When will the weakest performing commodity market of 2016 hit bottom?

As we move into the final quarter of 2016 the weakest commodity futures markets of the year so far are those that put a price on meat; cattle (down 24%) and lean hogs (down 16%).

Back in November 2014 we highlighted how cattle prices had doubled since 2009 as high feed prices (partly the result of drought) had incentivised farmers to send their cattle to slaughter.

Related article: How long will cattle price boom continue?

The  cattle cycle as its known suggests that inventory and production and by extension prices generally following predictable cycles, typically lasting around 10 to 12 years. All of which suggested that prices were close to a top. As it turned out November 2014 did mark the peak in the market with prices falling by 40% over the next two years.

There was a similar pattern with lean hog futures (which typically follows a much shorter 3 year hog cycle), albeit peaking five months earlier. They have since fallen by over 60%.

A combination of low feed prices (wheat in particular has also fallen sharply in 2016), rising beef production and hogs being sent for slaughter combined with weak export demand from China and Mexico (the devaluation of the peso threatens shipments for 40% of US ham).

Both markets represent just another examples of commodity cycles in action – high prices being the cure for high prices. But now as many other commodities rising sharply since the start of 2016 is it now the turn of the laggards – cattle and hogs – to catch-up?

Unlike most other commodities, cattle and hog futures have a very low correlation with the US dollar so the outlook for interest rates in December count for very little. But that’s not to say that macro factors are not important. Although feed prices (e.g. wheat and corn etc.) are still low, it could be argued that they are unlikely to go much lower. Meanwhile, on the demand side the peso could appreciate if Trump’s election prospects continue to deteriorate, boosting demand from Mexico.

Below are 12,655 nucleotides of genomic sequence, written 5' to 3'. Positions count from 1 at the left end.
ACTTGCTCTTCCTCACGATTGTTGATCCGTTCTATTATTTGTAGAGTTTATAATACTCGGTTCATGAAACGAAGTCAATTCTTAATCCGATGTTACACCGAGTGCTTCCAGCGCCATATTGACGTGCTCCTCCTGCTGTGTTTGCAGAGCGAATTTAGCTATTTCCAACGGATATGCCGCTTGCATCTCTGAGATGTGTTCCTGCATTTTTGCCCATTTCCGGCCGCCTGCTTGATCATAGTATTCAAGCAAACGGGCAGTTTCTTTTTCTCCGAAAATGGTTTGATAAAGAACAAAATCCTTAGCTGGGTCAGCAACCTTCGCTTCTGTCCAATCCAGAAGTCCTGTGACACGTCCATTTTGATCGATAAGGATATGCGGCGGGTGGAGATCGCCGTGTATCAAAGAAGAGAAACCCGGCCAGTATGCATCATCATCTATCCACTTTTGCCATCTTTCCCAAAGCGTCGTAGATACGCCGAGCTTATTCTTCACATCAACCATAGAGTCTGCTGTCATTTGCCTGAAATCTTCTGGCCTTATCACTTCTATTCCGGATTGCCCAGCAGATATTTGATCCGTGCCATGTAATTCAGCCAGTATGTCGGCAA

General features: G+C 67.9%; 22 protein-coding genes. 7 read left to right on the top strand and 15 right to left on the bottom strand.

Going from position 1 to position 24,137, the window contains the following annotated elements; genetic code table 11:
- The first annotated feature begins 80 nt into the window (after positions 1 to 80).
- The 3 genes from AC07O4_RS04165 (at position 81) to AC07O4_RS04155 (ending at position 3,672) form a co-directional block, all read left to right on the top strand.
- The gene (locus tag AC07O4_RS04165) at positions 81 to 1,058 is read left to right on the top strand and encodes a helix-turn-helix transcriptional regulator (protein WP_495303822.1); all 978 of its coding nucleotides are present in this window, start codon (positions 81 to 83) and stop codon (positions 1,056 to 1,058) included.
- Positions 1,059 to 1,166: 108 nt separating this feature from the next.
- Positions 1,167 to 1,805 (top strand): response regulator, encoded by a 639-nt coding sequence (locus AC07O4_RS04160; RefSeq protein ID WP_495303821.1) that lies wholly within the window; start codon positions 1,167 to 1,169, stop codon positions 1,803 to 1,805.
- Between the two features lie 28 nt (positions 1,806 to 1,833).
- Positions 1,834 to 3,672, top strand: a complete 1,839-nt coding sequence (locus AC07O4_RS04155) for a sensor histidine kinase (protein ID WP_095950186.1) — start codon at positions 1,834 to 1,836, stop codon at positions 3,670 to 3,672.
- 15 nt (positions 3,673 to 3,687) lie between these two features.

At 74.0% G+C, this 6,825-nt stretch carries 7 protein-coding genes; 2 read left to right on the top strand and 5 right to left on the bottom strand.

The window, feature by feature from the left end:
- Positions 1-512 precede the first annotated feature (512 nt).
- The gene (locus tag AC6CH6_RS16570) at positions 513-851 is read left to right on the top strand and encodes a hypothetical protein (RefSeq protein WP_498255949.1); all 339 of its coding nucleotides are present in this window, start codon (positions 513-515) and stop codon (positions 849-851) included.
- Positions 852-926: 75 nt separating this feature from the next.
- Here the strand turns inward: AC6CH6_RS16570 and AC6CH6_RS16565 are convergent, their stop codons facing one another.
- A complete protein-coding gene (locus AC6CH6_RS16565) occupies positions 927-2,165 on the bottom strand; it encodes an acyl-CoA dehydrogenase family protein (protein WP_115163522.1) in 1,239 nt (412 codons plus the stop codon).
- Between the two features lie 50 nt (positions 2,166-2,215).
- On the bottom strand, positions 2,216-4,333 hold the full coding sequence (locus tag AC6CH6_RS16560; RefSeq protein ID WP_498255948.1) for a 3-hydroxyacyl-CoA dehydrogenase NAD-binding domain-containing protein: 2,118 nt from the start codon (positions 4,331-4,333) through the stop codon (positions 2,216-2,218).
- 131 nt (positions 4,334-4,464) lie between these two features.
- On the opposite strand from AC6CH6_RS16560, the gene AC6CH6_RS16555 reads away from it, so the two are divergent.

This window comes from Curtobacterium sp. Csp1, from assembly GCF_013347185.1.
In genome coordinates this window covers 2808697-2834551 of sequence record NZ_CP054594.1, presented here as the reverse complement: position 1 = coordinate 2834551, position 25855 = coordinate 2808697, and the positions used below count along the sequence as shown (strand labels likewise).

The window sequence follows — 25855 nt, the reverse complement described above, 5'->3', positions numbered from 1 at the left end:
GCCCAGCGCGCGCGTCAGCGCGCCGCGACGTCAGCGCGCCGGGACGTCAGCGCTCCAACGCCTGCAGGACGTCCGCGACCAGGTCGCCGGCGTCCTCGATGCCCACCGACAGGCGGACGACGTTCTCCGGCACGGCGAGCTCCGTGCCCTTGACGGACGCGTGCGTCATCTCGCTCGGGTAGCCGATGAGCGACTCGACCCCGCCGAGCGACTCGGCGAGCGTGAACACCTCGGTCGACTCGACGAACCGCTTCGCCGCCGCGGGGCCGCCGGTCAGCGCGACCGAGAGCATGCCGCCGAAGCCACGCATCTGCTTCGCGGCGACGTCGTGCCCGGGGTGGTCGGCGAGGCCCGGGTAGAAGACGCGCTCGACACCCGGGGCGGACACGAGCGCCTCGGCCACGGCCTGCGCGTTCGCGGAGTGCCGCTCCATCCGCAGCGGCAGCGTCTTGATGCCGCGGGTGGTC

Looking at live cattle futures prices stretching back to the 1980’s and considering the typical length of the cattle cycle, futures prices are probably only partly through their correction. And given the scale of the boom in prices relative to previous ones it may take much longer to work through (a lot like many other commodity markets following the super-cycle).

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Price data for lean hogs over the same period suggests that the current price level of around 50 may offer some support. However, given the prospect of continued weakness in cattle markets this is likely to weigh on the potential strength of any rebound in lean hog futures.

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Related article: Livestock prices: The top 10 most important drivers

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Peter Sainsbury

Materials Risk provides commodity market insights across your supply chain by highlighting emerging risks and opportunities and providing advice on commodity buying and managing risk. All views expressed on this website are those of Materials Risk only. See our About page and terms and conditions for more details. Materials Risk was founded by Peter Sainsbury who you can follow on Google+ and Quora